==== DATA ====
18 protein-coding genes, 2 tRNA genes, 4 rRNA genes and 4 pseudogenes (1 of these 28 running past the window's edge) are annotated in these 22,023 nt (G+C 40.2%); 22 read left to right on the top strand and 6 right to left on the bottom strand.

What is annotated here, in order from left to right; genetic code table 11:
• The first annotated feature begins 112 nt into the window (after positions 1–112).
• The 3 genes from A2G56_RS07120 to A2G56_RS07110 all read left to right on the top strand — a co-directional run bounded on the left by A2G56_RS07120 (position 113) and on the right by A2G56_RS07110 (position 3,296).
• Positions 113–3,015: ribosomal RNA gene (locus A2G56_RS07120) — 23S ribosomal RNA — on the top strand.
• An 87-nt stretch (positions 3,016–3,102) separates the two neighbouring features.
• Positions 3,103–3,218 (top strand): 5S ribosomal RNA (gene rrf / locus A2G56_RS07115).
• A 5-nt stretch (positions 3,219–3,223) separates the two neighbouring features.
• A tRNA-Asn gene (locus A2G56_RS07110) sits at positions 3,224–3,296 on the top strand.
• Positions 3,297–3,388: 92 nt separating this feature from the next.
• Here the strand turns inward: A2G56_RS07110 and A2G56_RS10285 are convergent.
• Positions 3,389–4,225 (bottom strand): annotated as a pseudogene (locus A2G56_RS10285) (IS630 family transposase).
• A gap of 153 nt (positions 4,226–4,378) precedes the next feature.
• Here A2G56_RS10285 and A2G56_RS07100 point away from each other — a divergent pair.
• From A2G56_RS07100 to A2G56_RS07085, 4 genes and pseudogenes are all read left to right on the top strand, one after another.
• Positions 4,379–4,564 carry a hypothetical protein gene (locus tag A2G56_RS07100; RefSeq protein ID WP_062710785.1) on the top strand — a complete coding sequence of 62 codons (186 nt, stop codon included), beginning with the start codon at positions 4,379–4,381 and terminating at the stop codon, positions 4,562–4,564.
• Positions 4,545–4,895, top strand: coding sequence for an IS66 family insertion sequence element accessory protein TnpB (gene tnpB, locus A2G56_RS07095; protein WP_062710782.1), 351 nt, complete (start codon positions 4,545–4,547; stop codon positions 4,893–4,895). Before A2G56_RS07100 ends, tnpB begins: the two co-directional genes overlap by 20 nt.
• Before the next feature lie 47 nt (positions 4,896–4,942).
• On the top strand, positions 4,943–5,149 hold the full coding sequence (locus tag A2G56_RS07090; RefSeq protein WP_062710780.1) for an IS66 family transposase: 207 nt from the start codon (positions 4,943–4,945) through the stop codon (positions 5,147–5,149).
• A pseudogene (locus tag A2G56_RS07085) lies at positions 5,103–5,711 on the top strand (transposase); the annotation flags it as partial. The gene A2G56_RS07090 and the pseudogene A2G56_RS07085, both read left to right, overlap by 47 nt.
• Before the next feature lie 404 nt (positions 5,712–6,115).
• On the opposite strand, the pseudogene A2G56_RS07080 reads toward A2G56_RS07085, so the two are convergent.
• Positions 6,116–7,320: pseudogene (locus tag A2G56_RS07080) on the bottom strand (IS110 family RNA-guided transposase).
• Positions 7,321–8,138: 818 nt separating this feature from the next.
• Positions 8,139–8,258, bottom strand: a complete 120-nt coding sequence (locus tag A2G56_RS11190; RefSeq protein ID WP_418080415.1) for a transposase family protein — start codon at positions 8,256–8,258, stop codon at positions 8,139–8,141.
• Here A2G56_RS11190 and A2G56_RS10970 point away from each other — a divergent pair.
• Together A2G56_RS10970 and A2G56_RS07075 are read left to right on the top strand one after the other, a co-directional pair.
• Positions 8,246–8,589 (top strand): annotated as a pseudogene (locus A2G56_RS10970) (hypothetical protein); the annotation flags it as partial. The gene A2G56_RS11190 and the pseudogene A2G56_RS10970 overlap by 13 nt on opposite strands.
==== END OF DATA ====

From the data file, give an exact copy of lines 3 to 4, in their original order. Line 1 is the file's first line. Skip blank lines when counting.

• The first annotated feature begins 112 nt into the window (after positions 1–112).
• The 3 genes from A2G56_RS07120 to A2G56_RS07110 all read left to right on the top strand — a co-directional run bounded on the left by A2G56_RS07120 (position 113) and on the right by A2G56_RS07110 (position 3,296).